On 21/07/13 13:22, Ben Finney wrote:
> Adam Bolte <abo...@systemsaviour.com> writes:
>> Given that the Debian project rejects the GNU Free Documentation
>> License from main - a stance which I strongly disagree with
> I'm surprised by that. Both because that gets the facts wrong, and
> because you support the non-free FDL.

What facts are those? I'm simply implying that analogies can be drawn?

> The FDL is not a free license: it contains restrictions on modification
> and redistribution that violate the four freedoms.

"The four freedoms" relate to software. The 'D' in FDL is
"Documentation". If I had not spelt this out already in my previous
post, I would have thought you were confused with something else. There
is no "need to have freedom to study how the documentation works" for a
plain text file, for example.

I have no problems with reading books where copyright prevents me from
redistributed modified copies, etc - which is the case with the vast
majority of books that can be purchased from stores and online.

Documentation for a free software program is clearly a bit different -
software often requires good documentation to be useful. If you modify a
program that changes user behaviour (for example), it makes sense that
you will also want to change the end user documentation. This freedom is
clearly provided for within the FDL. There are optional non-variant
secondary sections, but it is explicitly stated in the licence that a
non-variant section must not cover the content matter.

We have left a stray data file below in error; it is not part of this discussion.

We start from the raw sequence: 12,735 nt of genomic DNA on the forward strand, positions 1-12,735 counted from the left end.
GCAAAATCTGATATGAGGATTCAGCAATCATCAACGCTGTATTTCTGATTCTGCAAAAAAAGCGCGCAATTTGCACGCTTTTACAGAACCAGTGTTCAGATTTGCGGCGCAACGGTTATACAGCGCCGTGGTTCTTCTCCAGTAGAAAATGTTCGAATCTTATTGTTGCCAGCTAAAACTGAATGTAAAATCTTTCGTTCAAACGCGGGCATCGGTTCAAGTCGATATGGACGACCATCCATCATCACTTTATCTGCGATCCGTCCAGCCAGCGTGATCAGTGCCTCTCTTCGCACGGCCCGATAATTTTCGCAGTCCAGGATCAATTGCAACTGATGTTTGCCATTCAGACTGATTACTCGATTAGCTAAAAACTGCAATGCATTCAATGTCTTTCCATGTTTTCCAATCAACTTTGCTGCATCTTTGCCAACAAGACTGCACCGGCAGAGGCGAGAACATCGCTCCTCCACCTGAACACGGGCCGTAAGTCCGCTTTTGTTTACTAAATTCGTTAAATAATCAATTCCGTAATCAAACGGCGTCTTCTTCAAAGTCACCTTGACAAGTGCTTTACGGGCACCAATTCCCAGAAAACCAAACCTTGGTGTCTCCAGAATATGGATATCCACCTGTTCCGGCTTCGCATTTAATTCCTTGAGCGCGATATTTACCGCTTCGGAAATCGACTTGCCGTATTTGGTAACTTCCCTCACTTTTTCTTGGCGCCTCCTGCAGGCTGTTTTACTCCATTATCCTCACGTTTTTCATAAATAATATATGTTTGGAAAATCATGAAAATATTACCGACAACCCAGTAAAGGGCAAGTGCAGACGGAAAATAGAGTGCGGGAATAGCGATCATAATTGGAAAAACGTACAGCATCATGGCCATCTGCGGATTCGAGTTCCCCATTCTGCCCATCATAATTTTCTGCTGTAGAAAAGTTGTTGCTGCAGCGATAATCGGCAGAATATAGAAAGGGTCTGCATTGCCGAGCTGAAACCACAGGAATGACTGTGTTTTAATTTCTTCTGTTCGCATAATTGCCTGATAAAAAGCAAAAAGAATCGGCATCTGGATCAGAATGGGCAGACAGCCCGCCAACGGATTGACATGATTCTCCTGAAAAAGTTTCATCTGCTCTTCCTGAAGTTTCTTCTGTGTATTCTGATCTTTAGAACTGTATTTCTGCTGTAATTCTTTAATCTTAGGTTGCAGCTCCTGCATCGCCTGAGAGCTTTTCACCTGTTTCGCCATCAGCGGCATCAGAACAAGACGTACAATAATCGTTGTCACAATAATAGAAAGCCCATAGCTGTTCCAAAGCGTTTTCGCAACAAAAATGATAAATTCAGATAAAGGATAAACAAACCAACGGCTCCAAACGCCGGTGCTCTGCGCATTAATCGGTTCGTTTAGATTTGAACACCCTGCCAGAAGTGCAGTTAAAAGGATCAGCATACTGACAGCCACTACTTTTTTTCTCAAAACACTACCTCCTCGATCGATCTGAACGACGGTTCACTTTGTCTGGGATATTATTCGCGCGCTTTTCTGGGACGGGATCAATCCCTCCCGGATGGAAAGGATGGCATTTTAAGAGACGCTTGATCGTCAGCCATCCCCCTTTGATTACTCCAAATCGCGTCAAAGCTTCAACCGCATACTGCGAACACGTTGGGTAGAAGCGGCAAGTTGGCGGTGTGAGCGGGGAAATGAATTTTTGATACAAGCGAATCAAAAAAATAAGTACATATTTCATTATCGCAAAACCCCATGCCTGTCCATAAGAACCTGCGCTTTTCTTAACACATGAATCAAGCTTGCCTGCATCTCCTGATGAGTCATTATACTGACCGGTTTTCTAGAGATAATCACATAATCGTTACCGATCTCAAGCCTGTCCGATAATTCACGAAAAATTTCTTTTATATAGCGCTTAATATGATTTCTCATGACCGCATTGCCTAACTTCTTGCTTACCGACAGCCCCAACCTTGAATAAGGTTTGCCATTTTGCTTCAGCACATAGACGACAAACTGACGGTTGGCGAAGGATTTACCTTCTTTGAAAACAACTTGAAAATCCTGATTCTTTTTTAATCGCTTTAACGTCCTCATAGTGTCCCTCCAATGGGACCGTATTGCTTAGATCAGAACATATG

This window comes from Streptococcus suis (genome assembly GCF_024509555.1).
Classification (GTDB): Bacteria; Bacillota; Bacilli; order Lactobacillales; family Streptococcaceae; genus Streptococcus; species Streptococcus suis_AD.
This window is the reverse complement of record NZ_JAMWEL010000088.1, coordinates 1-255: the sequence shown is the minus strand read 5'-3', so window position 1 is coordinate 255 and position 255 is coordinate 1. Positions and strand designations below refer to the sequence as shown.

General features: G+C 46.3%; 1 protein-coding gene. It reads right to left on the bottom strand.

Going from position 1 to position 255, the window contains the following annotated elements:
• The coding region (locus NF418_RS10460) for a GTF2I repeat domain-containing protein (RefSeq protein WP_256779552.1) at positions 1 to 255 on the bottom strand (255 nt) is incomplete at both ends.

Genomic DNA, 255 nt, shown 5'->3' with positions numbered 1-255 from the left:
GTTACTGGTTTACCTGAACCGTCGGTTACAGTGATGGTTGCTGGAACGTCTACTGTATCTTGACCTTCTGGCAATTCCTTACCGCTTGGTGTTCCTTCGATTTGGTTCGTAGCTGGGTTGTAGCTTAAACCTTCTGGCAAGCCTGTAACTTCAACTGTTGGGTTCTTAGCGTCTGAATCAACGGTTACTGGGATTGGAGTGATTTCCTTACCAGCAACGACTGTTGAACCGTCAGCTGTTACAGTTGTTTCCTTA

(Also note that it is the Debian Free Software Guidelines that are
generally used as the reason to reject it from the Debian distribution -
even though documentation is not software!)

Having free software has logical reasoning behind it. I don't see any
logic to demanding the removal of non-variant sections when these don't
pose any practical problems or challenges to utilising software
associated with it. There is no hindrance in anything I could imagine
wanting to use documentation for if licensed under FDL - where there
might be for other licenses.

> So any software work
> (using the full meaning of “software”, i.e. any digitally-encoded
> information) licensed under the FDL is not a free work. The name “Free
> Documentation License” is thereby a misnomer.

Your definition of software is wrong, and so explains the reasoning of
your objections. From Wikipedia, (https://en.wikipedia.org/wiki/Software):

"Computer software, or just software, is any set of machine-readable
instructions (most often in the form of a computer program) that directs
a computer's processor to perform specific operations."

I wouldn't define music or video as software either, for the same
reasons - even though these are commonly distributed on CD or DVD.

> The FSF's official position is that the four freedoms only apply to
> programs, despite the fact that this is dictating how a work will be
> used by the recipient and choosing what freedoms they deserve.

Assuming by "work" you mean "software", you will have to give me an
example of an actual problem (or inconvenience, even) that has been
caused by documentation using invariant sections as defined in the FDL
as a demonstration of why this is a problem.

I don't care for the whole "I want all rights to do anything I want to
anything and everything on my hard drive just for the sake of it"
attitude some people have - I need to see logical arguments behind the
motivation. Free software has a clear argument - I think back to the
printer problem RMS had at MIT, and consider all the things that could
stand in the way of RMS writing a driver to operate the device the way